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Maggie’s World 086: Maggie Anecdotage

Now and then, I’ve been known to launch into a “that reminds me” anecdote—and people have occasionally responded with a “you should write that down.”

Now and then, I check a variety of dictionaries for spellings and definitions, and I recently looked up “dotage” in my favorite, The American Heritage Dictionary of the English Language. And I quote: “Second childhood; senility.”

While not (I hope) quite at the point of senility, I do cherish memories of childhood and the past in general. So here’s an installment of “Maggie’s Anecdotage.”

EC Comics

“The Coffin!” was in Haunt of Fear #16 (November 1952) and was reprinted in Russ Cochran’s The Haunt of Fear Vol. 3 (1985). “Let’s Play Poison” was in Vault of Horror #29 (February 1953), and it and Don’s letter (from Vault of Horror #31) were reprinted in Cochran’s The Vault of Horror Vol. 4 (1982). © 2020 William M. Gaines, Agent, Inc.

Early Fandom Days

When Don Thompson and I were beginning to reach out to others who might be interested in the world of comic art, we were often met with skepticism. How did we react?

Well, Don was born 85 years ago. A little over a quarter of a century later, in Comic Art #2, he wrote, “When judging comic books, they should be subject to judging in relation to other comic books, not compared to War and Peace, Crime and Punishment or Huckleberry Finn. Frequently, in the case of the EC comic line, they are equal to or superior to magazine fiction and occasionally anthology material. But many, in fact most, of the EC stories were just a little bit better than the average for comics—and that average was and is pretty low—and some were simply trash. I’m sure many of the readers who wrote enthusiastic letters praising “classic” EC stories would be very embarrassed to read their words now. I know I’m embarrassed by a letter of mine in Vault of Horror (of course, EC applied my comments on Bradbury’s ‘The Coffin’ to his ‘Let’s Play “Poison”’ and added exclamation points, but I was still extreme).”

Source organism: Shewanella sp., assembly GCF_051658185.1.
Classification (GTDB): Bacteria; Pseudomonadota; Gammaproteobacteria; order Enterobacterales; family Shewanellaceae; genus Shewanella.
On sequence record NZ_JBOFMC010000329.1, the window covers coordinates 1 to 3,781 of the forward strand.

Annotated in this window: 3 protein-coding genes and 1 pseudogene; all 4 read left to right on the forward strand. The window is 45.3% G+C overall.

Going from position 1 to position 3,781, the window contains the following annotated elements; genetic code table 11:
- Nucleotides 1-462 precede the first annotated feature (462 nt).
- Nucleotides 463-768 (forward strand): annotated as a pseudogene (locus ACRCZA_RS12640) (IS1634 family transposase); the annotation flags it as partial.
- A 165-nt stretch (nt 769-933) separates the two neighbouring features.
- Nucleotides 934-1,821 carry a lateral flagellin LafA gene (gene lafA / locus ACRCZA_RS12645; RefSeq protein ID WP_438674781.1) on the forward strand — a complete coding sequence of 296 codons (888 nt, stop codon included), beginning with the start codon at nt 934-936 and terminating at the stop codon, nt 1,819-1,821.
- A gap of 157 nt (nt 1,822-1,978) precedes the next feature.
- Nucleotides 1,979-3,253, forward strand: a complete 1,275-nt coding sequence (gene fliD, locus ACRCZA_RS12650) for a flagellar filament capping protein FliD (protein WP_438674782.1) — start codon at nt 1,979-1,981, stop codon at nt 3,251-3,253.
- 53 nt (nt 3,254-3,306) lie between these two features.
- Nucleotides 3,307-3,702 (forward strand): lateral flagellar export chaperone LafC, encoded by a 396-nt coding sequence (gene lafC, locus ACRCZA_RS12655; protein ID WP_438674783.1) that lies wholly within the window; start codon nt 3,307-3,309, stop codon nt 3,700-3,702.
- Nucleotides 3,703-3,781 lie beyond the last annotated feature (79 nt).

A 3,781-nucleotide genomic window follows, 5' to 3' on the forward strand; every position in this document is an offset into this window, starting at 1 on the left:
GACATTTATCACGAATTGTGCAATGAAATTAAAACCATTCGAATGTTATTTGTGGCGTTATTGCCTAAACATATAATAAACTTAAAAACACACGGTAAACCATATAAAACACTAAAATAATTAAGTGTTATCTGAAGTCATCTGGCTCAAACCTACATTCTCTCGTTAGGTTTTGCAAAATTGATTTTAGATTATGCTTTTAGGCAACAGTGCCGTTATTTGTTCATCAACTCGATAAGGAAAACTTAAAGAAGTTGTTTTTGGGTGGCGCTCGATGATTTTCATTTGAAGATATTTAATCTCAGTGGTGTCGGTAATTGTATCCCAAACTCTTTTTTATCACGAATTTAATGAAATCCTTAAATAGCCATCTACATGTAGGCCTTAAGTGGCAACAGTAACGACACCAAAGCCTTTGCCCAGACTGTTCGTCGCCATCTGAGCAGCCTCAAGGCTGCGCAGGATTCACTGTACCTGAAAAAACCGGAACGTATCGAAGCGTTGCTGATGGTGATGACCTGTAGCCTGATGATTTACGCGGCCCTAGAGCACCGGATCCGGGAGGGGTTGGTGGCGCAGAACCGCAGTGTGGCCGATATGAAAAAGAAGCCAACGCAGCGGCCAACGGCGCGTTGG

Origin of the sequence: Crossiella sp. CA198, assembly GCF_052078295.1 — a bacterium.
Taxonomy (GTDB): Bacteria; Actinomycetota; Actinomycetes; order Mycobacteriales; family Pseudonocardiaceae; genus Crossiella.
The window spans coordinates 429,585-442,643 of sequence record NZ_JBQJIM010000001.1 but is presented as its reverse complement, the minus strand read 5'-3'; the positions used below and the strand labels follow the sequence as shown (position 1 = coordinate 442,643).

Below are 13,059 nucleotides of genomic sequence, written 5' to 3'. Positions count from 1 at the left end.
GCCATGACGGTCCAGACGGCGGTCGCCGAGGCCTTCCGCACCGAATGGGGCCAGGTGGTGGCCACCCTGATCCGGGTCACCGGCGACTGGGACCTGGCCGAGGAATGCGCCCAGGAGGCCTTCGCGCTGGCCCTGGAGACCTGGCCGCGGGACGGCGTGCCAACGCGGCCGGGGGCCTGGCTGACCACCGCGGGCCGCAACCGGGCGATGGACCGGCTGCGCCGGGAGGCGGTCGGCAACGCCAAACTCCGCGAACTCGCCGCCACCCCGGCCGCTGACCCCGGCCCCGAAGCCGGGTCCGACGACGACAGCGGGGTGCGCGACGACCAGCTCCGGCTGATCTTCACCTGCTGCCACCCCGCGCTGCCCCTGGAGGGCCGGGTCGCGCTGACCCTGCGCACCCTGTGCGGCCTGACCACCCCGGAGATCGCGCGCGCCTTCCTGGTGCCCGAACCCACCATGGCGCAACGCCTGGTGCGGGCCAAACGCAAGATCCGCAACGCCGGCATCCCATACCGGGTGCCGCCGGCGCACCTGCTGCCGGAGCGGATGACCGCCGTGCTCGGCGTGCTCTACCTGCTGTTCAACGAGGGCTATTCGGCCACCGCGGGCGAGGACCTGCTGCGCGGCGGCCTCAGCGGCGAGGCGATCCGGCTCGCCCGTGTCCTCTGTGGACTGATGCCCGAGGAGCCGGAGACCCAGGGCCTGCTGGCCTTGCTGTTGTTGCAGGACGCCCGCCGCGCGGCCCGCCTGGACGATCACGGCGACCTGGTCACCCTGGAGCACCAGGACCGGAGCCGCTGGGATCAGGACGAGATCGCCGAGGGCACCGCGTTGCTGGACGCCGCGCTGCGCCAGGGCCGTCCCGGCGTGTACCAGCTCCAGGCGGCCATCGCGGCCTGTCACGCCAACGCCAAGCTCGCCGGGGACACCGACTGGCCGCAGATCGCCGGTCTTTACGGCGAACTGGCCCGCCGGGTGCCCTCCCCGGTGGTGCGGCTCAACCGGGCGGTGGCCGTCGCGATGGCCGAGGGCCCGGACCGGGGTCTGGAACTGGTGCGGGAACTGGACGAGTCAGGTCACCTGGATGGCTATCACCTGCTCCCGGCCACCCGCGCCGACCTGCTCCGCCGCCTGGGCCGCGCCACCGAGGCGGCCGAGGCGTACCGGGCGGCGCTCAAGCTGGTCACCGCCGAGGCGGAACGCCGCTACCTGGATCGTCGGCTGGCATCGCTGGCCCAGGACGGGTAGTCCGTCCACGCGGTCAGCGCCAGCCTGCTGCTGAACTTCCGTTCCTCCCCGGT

Among reactions I have these days (aside from the desire to change punctuation) is that, when Don wrote that, he didn’t have the comic books at hand so as to be able to cite details. These days, they’re easy to find. For that matter, he wrapped up that editorial with a plea for identifications for Dell Four-Color issues: a project that took us years to complete.

Fantastic Four and The Hulk

Hey, these characters will soon be forgotten, right? Oh, wait. Despite dismissive comments in Comic Art, these somehow made it to Marvel Masterworks collections. Huh? Well, Fantastic Four #4 (MM #2) did bring a Golden Age character back to the Marvel Universe. But Hulk #1 (MM #9)? Who remembers that? © 2020 MARVEL

Then-current Comics

But, hey, how about the early days of the Silver Age? What was our take on what was being published then? In Comic Art #3, Don wrote, “Jack Kirby … has teamed up with Stan Lee to produce some singularly uninspired comic books dealing with trite monsters with ridiculous names such as Krag, Gorm and (so help me) Fin Fang Foom. Jumping on the bandwagon, they have created two comics dealing with super-heroes. The first, The Fantastic Four was panned here last issue. The panning is reaffirmed, albeit more mildly. Despite the fact that two of the four title characters (Mr. Fantastic and Invisible Girl) are less than useless, a sharp improvement in the characterizations of The Thing and the Human Torch brings the book to the fringe of readability. Bringing back the Sub-Mariner helped, too. Unfortunately, The Hulk, newest from Kirby and Lee, isn’t worthy of such faint praise as that. It stinks. A comic-book-length rendition of one of their hack monster stories with a continuing character modeled more or less on the Thing.”